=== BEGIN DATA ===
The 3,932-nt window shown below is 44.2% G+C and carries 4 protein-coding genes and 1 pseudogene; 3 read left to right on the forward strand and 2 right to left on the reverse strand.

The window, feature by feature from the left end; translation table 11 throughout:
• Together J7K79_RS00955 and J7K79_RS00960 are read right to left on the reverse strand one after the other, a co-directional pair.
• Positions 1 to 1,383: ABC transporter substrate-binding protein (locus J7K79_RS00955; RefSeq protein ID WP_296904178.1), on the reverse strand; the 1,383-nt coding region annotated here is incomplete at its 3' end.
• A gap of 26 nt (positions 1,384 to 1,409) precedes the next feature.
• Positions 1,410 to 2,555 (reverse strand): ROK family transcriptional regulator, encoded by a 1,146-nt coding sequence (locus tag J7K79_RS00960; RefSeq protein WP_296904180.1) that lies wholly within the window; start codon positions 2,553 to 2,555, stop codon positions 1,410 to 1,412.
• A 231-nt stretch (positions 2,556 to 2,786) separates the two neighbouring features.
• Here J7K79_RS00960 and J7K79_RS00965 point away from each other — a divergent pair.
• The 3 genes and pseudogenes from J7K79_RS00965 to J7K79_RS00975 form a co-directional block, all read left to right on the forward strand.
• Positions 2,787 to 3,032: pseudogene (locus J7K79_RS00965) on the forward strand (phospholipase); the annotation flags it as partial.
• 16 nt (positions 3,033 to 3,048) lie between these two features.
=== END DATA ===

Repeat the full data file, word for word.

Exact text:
The 3,932-nt window shown below is 44.2% G+C and carries 4 protein-coding genes and 1 pseudogene; 3 read left to right on the forward strand and 2 right to left on the reverse strand.

The window, feature by feature from the left end; translation table 11 throughout:
• Together J7K79_RS00955 and J7K79_RS00960 are read right to left on the reverse strand one after the other, a co-directional pair.
• Positions 1 to 1,383: ABC transporter substrate-binding protein (locus J7K79_RS00955; RefSeq protein ID WP_296904178.1), on the reverse strand; the 1,383-nt coding region annotated here is incomplete at its 3' end.
• A gap of 26 nt (positions 1,384 to 1,409) precedes the next feature.
• Positions 1,410 to 2,555 (reverse strand): ROK family transcriptional regulator, encoded by a 1,146-nt coding sequence (locus tag J7K79_RS00960; RefSeq protein WP_296904180.1) that lies wholly within the window; start codon positions 2,553 to 2,555, stop codon positions 1,410 to 1,412.
• A 231-nt stretch (positions 2,556 to 2,786) separates the two neighbouring features.
• Here J7K79_RS00960 and J7K79_RS00965 point away from each other — a divergent pair.
• The 3 genes and pseudogenes from J7K79_RS00965 to J7K79_RS00975 form a co-directional block, all read left to right on the forward strand.
• Positions 2,787 to 3,032: pseudogene (locus J7K79_RS00965) on the forward strand (phospholipase); the annotation flags it as partial.
• 16 nt (positions 3,033 to 3,048) lie between these two features.